Time would literally have stood still if the 75-year-old [at that time] structure that dominated the Borough skyline as the centerpiece of the burgeoning revival effort in Bristol Borough hadn’t received a $20,000 facelift, courtesy of the Bristol businessman, Fred Baumgarten.
From the Bucks County Courier Times Wednesday September 17, 1986 front page article written by Staff Writer, Eliza Newlin, “I felt challenged, I felt privileged, I felt a responsibility to restore it,” said Baumgarten, “I got caught up in the excitement that I think is sweeping Bristol, and I wanted to do my fair share. This rededication is not really to honor our past. It is far more, so that we may use our past as the beacon to follow into navigating into the future.”
“A powerful agent is the right word. Whenever we come upon one of those
intensely right words in a book or newspaper the resulting effect is physical as well as spiritual, and electrically prompt”. – humorist/ writer “Father of American literature”, Mark Twain [born Samuel Langhorne Clemens 1835-1910]
The right intensely powerful words were spoken, “Bristol is HOT!”-
Frederic H. Baumgarten, President of the Grundy Commons.
Founded in 1681, Bristol had become an early industrial center because of its canal link in 1800 to Trenton and northeastern Pennsylvania and a railroad connection by the 1830's. The borough's handsomely situated and impeccably preserved Victorian-era homes, diverse in tradition, charm and character draw tourists to scenic spots along the Delaware River to this day.
Joshua Pierce, founder and first director of the Bristol Improvement Company, constructed the 1st industrial buildings and was instrumental in the transformation of Bristol from a canal-oriented town to a manufacturing center. In less than 50 years of his first activities, the industrial center of Bristol was economically strong and viable. When he ran into financial difficulty, William Hulme Grundy, who filled the office of chief burgess [representative] of the town for two terms assisted him. Upon William Grundy’s sudden death from heart disease on October 26, 1893, Joseph Ridgway Grundy, born in Camden, NJ in 1863 obtained sole ownership and continued his father’s and Pierce’s tradition of industrial expansion. Grundy, public spirited and broad-minded, succeeded in establishing and maintaining a business by sheer force of character, by his boldness, his self-faith and decidedly 100% commitment. The Grundy Mill’s Complex was by far the county’s largest single employer, dramatically impacting the workforce, the pinnacle of in-town growth.
The stark seven-story reinforced concrete, megalithic structure, monumental in scale to the surroundings, loomed far above the growing working class neighborhoods of primarily row-type housing and visually depicted the dominant hold Grundy and his company had on Bristol. This reinforced the Grundy dichotomy of controlling power vs. his civic pride and obvious public contribution.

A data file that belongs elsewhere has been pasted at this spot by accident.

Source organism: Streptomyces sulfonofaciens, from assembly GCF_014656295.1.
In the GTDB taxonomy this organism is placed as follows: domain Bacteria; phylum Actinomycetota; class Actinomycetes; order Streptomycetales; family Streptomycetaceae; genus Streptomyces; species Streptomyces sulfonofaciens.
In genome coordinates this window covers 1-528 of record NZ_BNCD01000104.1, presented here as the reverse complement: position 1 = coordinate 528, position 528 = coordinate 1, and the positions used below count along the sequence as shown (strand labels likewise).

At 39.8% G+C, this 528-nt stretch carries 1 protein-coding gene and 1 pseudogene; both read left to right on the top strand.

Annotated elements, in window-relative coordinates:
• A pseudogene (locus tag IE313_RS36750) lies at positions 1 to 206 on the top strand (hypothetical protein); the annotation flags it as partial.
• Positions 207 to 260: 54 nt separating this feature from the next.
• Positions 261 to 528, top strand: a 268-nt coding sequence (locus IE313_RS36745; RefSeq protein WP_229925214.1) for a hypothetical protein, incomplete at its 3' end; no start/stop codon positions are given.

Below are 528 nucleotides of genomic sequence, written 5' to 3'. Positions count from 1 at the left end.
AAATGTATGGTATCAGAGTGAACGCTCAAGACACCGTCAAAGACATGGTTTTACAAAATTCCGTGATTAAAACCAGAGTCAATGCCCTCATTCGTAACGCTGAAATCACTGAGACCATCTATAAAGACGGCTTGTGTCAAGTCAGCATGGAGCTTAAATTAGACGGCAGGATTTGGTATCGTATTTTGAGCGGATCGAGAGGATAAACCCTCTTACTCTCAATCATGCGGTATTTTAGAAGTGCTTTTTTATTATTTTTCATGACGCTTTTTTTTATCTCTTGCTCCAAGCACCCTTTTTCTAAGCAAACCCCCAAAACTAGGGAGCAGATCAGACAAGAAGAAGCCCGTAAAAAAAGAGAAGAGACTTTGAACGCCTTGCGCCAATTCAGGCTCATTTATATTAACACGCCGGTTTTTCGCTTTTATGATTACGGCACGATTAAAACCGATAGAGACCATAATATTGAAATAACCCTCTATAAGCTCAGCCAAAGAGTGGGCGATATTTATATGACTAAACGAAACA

"I was brought up with the old-fashioned ideas of doing right, fearing no man and loving my country and I have tried to do all three." -Senator Joseph R. Grundy
The 13.8- acre Bristol Borough Industrial District is roughly bounded by the former mainline of the PA RR developed 1910-1911 on the NE, former bed of the Delaware Division of the PA canal on the NW and Beaver Street on the SE. It consists of 6 factory complexes, a total of 36 buildings and 7 structures. Most of the significant resources are constructed after 1885 and are located in the 12-acre Grundy Mill Complex, part of the National Register of Historic Places located in the “Mill District”. These monuments to history were built of the latest technology and safety standards. Today these buildings are significant as visual landmarks and reminders of the industrial apex and the resurgence of
manufacturing activity and the continuation of local employment.
The property reveals fascinating layers of history and culture; a suggestive time capsule, fully documented, representing an unbroken chain from its primary construction.
Industrial leadership, historic preservation with retention of history and authenticity, civic pride and revitalization surges through the Borough and Baumgarten’s vast expanse of the Grundy Commons is primed and ready to provide additional new sources of office, warehouse and distribution space for this former industrial town. He, too has 100% commitment to his organization’s goals and projects, driven by the vision and the expectations to meet both current and future needs. Fred has maintained the airy confines of the Grundy Commons as a utilitarian and efficient complex, relevant to the 21st century with pedestrian and visitor appeal, while retaining the significance, appearance, and integrity of the richly representative architectural structures and reuse of infrastructure to insure that the spirit and direction of the Borough are founded upon and reflected in its historic heritage. The ongoing building system updates, alterations in a sensitive and appropriate manner, require his creativity to respect the original design and materials, striking a balance between retaining original building features and accommodating new technologies and equipment while meeting applicable codes and tenant needs, carefully preserving the original aesthetic. History has been preserved in more than archaeological fragments.
This stands as a statement to Fred’s ingenuity in recognizing the importance of a healthy manufacturing climate and the continued concept of the unique development available in the evolution of industrial architecture to interpret and preserve the key sites in American labor history and the history itself.
“It is he who, at the very start, makes up his mind to win in spite of any adverse conditions – the man who, instead of surrendering to obstacles, rides over them or through them – it is he that succeeds in life!"
Orison Swett Marden [1850-1924], considered to be the true founder of the American success movement.
p.s. A special thank you to Harold and Carol Mitchener for answering my questions [all of them] and for their unconditional, benevolent help always!